News and Tribune

Clark County

April 10, 2012

Council approves request to meet state requirements

Request made by Clark County judges denied

JEFFERSONVILLE — To avoid penalties from one unfunded mandate, the Clark County Council approved a request of nearly $50,000 Monday night. But the denial of another request could potentially lead to another mandate from the Clark County Courts.

The Clark County Council agreed to a request of $47,500 in order to stay in compliance with Indiana’s Municipal Separate Storm Sewer System, or MS-4, program. The request was made by the Clark County Commissioners, who approved a contract with Brian Dixon, an engineering consultant for Clark County, at a previous meeting.

Dixon explained that Clark County has not updated its stormwater program since 2003 and a recent investigation by the Indiana Department of Environmental Management prompted the need to bring the program up-to-date.

He said the county has not kept up-to-date on the MS-4 requirements because it was seeking a waiver to be removed from the state program. He explained the county was seeking the waiver because of area municipalities annexing most of what was classified as Clark County’s MS-4 system. Dixon added no word had come from the state on whether or not the waiver was accepted, until the recent investigation by IDEM.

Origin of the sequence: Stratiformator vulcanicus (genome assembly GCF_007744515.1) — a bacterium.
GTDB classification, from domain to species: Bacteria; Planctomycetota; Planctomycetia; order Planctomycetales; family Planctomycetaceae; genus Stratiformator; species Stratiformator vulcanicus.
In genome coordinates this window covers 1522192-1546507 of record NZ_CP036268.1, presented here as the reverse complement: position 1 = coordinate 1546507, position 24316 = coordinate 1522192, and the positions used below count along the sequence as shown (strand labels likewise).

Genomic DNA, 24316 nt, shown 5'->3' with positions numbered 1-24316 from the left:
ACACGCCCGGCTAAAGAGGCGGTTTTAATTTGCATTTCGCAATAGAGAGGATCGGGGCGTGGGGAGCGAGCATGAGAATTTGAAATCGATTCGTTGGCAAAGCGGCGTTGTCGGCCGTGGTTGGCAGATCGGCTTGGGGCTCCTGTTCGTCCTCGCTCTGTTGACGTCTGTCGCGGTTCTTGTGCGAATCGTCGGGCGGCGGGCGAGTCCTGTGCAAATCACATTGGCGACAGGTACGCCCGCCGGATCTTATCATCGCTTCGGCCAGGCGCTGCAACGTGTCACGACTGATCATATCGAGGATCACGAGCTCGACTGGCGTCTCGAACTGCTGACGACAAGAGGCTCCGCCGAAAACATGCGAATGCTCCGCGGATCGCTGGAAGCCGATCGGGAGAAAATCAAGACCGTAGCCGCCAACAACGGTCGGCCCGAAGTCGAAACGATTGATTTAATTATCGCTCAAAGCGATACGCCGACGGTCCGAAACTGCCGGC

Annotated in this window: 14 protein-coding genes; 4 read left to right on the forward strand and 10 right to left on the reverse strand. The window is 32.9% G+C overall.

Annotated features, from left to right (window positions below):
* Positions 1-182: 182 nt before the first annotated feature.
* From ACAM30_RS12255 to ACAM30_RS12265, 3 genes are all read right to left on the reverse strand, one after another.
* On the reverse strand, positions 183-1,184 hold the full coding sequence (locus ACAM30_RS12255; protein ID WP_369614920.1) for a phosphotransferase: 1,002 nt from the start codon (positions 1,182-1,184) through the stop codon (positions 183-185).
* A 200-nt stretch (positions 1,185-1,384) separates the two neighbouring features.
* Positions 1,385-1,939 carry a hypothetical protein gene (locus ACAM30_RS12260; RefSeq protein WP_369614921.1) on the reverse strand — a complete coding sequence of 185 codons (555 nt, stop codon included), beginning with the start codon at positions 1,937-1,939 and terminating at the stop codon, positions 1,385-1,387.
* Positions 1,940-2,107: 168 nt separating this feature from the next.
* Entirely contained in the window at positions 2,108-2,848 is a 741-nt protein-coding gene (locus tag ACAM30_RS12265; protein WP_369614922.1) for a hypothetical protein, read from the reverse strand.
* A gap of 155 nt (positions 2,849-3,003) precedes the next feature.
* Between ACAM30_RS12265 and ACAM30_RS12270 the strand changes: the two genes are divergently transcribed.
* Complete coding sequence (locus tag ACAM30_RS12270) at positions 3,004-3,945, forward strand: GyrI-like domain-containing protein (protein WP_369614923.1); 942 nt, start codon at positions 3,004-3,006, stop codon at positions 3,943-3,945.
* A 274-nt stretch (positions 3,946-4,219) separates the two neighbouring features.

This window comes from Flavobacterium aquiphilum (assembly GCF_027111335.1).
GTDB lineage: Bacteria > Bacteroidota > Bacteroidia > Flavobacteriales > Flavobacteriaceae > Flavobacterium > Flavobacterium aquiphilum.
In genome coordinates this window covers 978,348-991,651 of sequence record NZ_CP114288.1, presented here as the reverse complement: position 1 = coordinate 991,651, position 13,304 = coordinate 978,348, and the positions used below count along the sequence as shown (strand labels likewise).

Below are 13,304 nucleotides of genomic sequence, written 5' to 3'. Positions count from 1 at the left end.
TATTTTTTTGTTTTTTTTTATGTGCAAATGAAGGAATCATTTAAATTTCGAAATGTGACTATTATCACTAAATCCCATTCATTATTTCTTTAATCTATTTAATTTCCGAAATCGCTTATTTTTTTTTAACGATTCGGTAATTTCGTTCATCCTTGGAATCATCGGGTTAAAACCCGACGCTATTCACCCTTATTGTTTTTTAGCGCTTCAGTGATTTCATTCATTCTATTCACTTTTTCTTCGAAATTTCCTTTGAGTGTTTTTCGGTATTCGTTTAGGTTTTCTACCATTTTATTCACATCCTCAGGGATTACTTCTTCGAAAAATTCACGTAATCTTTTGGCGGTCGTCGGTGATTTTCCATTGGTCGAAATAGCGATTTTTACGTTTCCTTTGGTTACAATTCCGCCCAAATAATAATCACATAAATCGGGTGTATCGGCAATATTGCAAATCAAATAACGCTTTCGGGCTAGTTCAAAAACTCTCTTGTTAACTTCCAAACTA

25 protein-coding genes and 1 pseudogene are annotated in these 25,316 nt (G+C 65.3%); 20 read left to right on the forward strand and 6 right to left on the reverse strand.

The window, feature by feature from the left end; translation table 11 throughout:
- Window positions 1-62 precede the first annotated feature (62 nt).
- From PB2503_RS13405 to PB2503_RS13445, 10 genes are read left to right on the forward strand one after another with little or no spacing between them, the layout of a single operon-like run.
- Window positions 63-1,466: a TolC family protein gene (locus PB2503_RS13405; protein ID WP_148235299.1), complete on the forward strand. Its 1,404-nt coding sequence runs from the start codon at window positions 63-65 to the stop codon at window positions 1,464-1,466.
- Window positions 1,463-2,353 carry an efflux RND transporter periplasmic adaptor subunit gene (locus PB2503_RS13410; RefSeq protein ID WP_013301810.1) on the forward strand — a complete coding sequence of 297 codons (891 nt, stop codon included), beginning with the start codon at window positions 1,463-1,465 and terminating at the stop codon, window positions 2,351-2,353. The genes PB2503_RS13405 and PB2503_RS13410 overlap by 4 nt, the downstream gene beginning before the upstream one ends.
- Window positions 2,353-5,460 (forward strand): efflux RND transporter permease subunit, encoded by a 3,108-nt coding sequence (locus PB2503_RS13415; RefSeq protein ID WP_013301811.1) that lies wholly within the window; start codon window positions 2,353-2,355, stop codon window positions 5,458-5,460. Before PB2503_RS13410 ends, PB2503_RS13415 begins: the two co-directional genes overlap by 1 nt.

“To do what IDEM is asking us to do, between now and the end of the year ... it’s going to run about $47,500 just to get the program up to snuff,” Dixon said.

But bringing the program into compliance will not be the end of the costs for the county.

Clark County Councilman Chuck Moore asked Dixon how much the program will cost moving forward. Dixon said he was uncertain what Clark County’s costs would be but offered that Floyd County pays between $500,000 and $600,000 annually for its MS-4 program.

“It’s going to be six figures,” he said.

Dixon said Floyd County pays for its program through a fee added to the property tax bills that does not affect the property tax caps. Although the county is likely to continue to pursue a waiver for the MS-4 program, if it does not meet the IDEM compliance requirements, it could face fines of up to $10,000 per violation, per day, Dixon said.

“I don’t see that we can’t approve this,” said County Council President Barbara Hollis.

The council approved the appropriation to pay for the contract, totaling $47,500, with Dixon out of the county’s Riverboat Fund.

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